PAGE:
LGBT History: The Country's First LGBT Anti-Discrimination Bill

| By James Gleason

Wisconsin became the first state to pass a law preventing discrimination based on sexual orientation on February 25th, 1982. Although other states like Massachusetts would follow suit nearly a decade later, the state of Wisconsin was the first of today's total of 20 states that have passed laws to ban discrimination based on sexual orientation.

Before the enactment of this law, LGBT people were routinely denied jobs that were available for heterosexual people. Discrimination was commonplace, and LGBT community members were often put at risk of losing their jobs or homes if they decided to be open about their sexuality.

In the years leading up to the introduction of the country’s first anti-discrimination law, police across the country clashed with the LGBT community in numerous encounters. These riots made national news and as word spread, LGBT communities across the country were inspired to fight against the injustices they faced in their own communities.

In Wisconsin, legislator Lloyd Barbee drew on the response to these clashes to gain support for a new bill that would protect people from discrimination based on sexual orientation. When he retired, he passed the bill onto Representative David Clarenbach who worked on getting support to pass the bill. Assembly Bill 70 (AB70) was officially proposed by Representatives Clarenbach, Leopold, Coggs, Ulichny and Becker in 1981 and went on to be passed with bipartisan support and signed into law by a Republican governor, Lee S. Dreyfus.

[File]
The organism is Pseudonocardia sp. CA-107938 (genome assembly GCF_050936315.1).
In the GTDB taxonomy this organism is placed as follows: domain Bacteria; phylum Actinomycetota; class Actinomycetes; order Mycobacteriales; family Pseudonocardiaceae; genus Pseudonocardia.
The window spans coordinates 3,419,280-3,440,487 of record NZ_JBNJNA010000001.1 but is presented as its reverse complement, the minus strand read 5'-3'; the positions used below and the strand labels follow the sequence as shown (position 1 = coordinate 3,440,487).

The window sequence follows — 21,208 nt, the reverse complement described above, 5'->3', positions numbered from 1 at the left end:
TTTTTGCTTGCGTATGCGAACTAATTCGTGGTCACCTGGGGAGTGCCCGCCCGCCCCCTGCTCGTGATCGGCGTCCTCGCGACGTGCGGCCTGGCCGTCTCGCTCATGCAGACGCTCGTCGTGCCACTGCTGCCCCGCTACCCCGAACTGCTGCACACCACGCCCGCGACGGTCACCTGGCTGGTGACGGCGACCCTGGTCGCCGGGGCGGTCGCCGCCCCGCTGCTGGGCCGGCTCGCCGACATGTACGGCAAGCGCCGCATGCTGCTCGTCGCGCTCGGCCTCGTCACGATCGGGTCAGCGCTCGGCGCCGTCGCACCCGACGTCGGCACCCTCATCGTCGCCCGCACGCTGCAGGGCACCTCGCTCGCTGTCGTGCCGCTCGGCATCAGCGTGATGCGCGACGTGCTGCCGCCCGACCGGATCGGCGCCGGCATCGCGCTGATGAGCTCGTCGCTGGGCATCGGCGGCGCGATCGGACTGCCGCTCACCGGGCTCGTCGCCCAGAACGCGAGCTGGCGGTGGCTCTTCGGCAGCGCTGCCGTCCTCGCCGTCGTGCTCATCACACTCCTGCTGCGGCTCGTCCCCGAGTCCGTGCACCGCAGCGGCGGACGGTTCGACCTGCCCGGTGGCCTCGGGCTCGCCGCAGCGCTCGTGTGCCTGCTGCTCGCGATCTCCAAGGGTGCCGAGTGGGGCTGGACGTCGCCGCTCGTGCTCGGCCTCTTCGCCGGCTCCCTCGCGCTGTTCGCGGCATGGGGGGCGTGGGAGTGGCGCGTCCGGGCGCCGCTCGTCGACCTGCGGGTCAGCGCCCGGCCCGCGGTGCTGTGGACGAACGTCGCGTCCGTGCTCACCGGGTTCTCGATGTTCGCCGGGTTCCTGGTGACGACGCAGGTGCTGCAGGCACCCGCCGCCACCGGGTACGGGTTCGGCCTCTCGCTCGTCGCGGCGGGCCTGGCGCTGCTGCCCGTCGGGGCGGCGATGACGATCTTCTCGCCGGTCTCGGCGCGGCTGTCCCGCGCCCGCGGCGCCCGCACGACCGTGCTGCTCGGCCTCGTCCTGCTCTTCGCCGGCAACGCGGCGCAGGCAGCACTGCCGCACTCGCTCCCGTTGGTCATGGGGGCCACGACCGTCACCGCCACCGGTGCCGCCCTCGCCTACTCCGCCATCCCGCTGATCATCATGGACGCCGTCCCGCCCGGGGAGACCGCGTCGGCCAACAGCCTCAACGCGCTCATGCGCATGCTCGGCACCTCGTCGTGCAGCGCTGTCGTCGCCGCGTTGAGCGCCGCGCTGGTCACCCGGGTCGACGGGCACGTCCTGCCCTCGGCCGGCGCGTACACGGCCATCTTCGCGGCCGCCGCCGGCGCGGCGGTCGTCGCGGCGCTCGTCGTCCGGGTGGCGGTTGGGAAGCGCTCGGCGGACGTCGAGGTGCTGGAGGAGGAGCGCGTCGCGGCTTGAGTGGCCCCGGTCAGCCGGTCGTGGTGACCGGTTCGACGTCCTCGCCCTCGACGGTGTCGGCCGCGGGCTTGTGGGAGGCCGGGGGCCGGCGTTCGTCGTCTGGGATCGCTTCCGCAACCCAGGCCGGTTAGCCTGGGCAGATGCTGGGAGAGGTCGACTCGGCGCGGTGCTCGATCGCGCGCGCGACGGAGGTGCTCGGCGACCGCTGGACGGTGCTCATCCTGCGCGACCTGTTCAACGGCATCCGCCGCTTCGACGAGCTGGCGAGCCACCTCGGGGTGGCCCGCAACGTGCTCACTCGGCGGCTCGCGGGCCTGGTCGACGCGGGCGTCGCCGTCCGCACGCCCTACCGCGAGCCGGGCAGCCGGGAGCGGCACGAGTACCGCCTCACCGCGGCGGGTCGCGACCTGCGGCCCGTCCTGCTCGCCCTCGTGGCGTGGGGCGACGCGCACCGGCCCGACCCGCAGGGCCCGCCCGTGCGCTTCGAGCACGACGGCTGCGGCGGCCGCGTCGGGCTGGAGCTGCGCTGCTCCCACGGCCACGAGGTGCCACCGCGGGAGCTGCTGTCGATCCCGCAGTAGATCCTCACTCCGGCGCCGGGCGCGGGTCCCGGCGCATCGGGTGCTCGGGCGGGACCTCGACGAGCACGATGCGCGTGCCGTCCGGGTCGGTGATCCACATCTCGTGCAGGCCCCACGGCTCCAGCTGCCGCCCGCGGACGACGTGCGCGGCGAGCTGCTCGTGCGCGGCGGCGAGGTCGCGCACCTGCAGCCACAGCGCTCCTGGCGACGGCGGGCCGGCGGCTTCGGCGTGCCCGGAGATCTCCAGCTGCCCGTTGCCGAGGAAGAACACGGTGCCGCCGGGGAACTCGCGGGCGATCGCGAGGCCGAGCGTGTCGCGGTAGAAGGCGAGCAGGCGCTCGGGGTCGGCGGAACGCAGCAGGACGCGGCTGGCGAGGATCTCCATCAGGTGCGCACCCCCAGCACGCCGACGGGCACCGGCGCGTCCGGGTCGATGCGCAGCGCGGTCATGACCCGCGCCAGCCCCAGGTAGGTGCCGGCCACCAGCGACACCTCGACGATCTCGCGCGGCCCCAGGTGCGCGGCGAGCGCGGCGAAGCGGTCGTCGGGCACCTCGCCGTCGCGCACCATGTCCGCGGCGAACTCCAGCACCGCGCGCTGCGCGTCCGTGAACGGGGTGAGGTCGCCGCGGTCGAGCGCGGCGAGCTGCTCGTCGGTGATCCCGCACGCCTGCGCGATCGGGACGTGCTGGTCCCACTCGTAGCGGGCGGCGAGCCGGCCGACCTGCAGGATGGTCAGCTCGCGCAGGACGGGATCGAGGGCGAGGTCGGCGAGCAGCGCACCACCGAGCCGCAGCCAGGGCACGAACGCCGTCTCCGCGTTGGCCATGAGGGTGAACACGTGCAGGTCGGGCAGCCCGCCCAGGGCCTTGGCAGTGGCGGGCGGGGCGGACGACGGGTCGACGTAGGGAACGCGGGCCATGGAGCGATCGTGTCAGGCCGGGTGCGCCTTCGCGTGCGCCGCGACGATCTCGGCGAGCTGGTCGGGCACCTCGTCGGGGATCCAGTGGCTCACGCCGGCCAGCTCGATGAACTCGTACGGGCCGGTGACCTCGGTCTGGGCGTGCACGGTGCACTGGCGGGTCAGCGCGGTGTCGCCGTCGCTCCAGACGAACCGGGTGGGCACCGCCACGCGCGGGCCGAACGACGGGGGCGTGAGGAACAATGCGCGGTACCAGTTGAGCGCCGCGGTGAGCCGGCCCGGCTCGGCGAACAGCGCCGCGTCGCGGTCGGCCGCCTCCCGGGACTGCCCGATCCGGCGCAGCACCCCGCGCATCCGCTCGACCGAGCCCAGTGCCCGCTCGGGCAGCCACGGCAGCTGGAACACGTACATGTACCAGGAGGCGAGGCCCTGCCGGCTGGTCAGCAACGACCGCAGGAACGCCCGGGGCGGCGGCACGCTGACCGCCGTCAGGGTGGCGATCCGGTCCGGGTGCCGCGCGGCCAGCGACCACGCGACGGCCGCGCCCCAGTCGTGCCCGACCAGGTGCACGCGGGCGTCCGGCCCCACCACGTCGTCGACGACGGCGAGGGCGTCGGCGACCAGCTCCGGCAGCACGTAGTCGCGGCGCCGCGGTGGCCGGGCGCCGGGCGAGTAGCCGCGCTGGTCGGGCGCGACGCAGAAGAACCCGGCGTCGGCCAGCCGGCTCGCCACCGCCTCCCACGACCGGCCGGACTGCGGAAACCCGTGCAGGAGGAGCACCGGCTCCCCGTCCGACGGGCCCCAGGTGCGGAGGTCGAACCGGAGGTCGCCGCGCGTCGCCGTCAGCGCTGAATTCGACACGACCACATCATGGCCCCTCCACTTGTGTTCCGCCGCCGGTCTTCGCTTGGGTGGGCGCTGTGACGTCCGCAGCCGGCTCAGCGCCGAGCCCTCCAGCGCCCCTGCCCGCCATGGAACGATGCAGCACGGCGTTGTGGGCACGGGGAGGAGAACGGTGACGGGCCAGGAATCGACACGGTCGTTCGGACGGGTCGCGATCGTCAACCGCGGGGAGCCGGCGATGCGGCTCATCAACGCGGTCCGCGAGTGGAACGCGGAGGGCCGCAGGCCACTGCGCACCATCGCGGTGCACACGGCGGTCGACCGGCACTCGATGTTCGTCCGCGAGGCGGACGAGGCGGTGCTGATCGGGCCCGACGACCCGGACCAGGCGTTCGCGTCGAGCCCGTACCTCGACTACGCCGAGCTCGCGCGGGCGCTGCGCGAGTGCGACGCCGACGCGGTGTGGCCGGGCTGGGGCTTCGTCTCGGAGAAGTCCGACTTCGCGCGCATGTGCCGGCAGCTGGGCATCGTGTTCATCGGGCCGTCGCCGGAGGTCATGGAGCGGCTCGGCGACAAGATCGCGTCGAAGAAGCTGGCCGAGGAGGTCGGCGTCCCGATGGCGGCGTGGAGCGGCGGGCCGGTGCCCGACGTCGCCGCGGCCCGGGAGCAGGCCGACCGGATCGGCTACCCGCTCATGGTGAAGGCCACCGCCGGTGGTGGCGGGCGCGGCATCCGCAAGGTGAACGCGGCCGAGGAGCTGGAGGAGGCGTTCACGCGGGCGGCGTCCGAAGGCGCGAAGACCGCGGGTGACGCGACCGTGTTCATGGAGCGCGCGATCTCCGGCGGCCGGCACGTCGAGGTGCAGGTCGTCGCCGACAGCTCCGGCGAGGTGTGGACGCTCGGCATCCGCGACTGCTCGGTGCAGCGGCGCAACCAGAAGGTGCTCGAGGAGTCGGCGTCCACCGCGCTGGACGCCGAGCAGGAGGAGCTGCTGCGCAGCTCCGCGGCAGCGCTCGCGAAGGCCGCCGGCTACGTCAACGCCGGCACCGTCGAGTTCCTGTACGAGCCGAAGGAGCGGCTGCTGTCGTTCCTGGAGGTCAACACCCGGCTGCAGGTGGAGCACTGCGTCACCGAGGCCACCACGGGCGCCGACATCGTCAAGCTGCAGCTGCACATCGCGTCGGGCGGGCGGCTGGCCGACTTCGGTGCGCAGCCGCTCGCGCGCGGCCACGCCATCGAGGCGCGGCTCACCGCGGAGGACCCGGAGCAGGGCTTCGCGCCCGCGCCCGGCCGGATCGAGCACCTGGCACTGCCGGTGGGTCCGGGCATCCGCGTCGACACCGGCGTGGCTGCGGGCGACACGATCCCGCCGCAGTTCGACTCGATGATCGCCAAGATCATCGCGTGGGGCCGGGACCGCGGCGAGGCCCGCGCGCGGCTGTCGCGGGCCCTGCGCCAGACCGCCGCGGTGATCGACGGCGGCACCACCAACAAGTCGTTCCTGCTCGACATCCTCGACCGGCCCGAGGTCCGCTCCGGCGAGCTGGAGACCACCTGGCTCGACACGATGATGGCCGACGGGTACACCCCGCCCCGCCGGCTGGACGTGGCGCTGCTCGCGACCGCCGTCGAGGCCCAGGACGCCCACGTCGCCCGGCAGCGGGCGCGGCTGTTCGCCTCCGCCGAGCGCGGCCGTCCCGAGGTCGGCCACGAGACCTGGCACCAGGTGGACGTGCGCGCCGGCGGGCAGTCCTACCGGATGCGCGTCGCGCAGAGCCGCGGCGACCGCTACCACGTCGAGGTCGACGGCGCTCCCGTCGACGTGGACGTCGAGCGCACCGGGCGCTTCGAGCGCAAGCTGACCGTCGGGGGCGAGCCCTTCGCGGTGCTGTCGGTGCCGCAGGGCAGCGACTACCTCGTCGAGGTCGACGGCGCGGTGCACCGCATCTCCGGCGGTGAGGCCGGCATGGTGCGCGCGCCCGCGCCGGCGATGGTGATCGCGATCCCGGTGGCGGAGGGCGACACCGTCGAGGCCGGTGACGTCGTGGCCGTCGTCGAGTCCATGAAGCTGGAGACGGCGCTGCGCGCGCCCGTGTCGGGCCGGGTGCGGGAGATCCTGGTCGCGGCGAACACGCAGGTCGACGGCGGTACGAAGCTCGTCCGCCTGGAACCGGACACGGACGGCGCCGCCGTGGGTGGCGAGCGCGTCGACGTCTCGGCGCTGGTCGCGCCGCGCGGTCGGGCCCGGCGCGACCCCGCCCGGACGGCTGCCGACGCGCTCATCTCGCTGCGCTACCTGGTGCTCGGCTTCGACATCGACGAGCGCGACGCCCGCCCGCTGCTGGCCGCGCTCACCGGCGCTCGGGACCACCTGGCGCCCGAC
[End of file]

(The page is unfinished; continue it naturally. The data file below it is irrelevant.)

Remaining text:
The anti-discrimination bill introduced in the Wisconsin legislature put an end to state-condoned anti-LGBT discrimination, explicitly stating that one cannot legally deny someone housing, public accommodations, or employment on the account of one's sexual orientation.

The bill also stated that one cannot be denied access or service in a public accommodation based on his or her sexual orientation. Any place, public or private, that served the public as whole in Wisconsin could no longer reject patrons based on their sexuality. Employers were held to similar standards and were prohibited from practicing of discriminatory hiring methods. It was now illegal for employers to refuse to hire someone or in any way harass employees due to their sexual orientation.

Although the bill did not protect discrimination against members of the trans* community, the enactment of the country’s first law to prohibit discrimination based on sexual orientation paved the way for continued advances for the LGBT community over the next three decades. Though many states have passed similar bills since 1982, sexual orientation discrimination is still not outlawed in many parts of the country and no federal law has yet to be enacted to protect LGBT people from discrimination.

This post is part of a series of posts highlighting LGBT history in the workplace and in the government in celebration of LGBT History Month 2017.